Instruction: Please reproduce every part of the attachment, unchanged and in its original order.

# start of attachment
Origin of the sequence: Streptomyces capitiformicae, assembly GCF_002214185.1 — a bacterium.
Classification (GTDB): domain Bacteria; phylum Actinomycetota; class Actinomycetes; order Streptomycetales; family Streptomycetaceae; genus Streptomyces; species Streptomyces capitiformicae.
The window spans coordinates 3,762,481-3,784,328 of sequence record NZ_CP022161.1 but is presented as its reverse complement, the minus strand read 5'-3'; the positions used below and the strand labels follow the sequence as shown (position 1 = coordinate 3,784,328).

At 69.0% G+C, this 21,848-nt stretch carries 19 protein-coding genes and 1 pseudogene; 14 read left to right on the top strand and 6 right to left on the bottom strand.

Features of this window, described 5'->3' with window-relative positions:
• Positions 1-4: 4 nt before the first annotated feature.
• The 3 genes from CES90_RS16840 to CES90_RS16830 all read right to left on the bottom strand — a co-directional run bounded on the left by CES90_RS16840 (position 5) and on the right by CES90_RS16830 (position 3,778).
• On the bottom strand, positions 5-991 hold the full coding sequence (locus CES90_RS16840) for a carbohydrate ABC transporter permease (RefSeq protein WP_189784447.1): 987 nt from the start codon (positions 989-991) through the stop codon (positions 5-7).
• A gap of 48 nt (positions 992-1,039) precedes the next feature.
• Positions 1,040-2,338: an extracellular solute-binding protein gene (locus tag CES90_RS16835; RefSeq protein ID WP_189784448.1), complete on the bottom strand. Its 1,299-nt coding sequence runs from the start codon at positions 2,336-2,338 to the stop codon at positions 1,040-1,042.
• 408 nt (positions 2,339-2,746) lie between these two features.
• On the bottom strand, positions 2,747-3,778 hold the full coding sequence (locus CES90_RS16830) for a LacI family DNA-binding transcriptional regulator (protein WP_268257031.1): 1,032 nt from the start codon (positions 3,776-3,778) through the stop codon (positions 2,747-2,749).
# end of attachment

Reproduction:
Origin of the sequence: Streptomyces capitiformicae, assembly GCF_002214185.1 — a bacterium.
Classification (GTDB): domain Bacteria; phylum Actinomycetota; class Actinomycetes; order Streptomycetales; family Streptomycetaceae; genus Streptomyces; species Streptomyces capitiformicae.
The window spans coordinates 3,762,481-3,784,328 of sequence record NZ_CP022161.1 but is presented as its reverse complement, the minus strand read 5'-3'; the positions used below and the strand labels follow the sequence as shown (position 1 = coordinate 3,784,328).

At 69.0% G+C, this 21,848-nt stretch carries 19 protein-coding genes and 1 pseudogene; 14 read left to right on the top strand and 6 right to left on the bottom strand.

Features of this window, described 5'->3' with window-relative positions:
• Positions 1-4: 4 nt before the first annotated feature.
• The 3 genes from CES90_RS16840 to CES90_RS16830 all read right to left on the bottom strand — a co-directional run bounded on the left by CES90_RS16840 (position 5) and on the right by CES90_RS16830 (position 3,778).
• On the bottom strand, positions 5-991 hold the full coding sequence (locus CES90_RS16840) for a carbohydrate ABC transporter permease (RefSeq protein WP_189784447.1): 987 nt from the start codon (positions 989-991) through the stop codon (positions 5-7).
• A gap of 48 nt (positions 992-1,039) precedes the next feature.
• Positions 1,040-2,338: an extracellular solute-binding protein gene (locus tag CES90_RS16835; RefSeq protein ID WP_189784448.1), complete on the bottom strand. Its 1,299-nt coding sequence runs from the start codon at positions 2,336-2,338 to the stop codon at positions 1,040-1,042.
• 408 nt (positions 2,339-2,746) lie between these two features.
• On the bottom strand, positions 2,747-3,778 hold the full coding sequence (locus CES90_RS16830) for a LacI family DNA-binding transcriptional regulator (protein WP_268257031.1): 1,032 nt from the start codon (positions 3,776-3,778) through the stop codon (positions 2,747-2,749).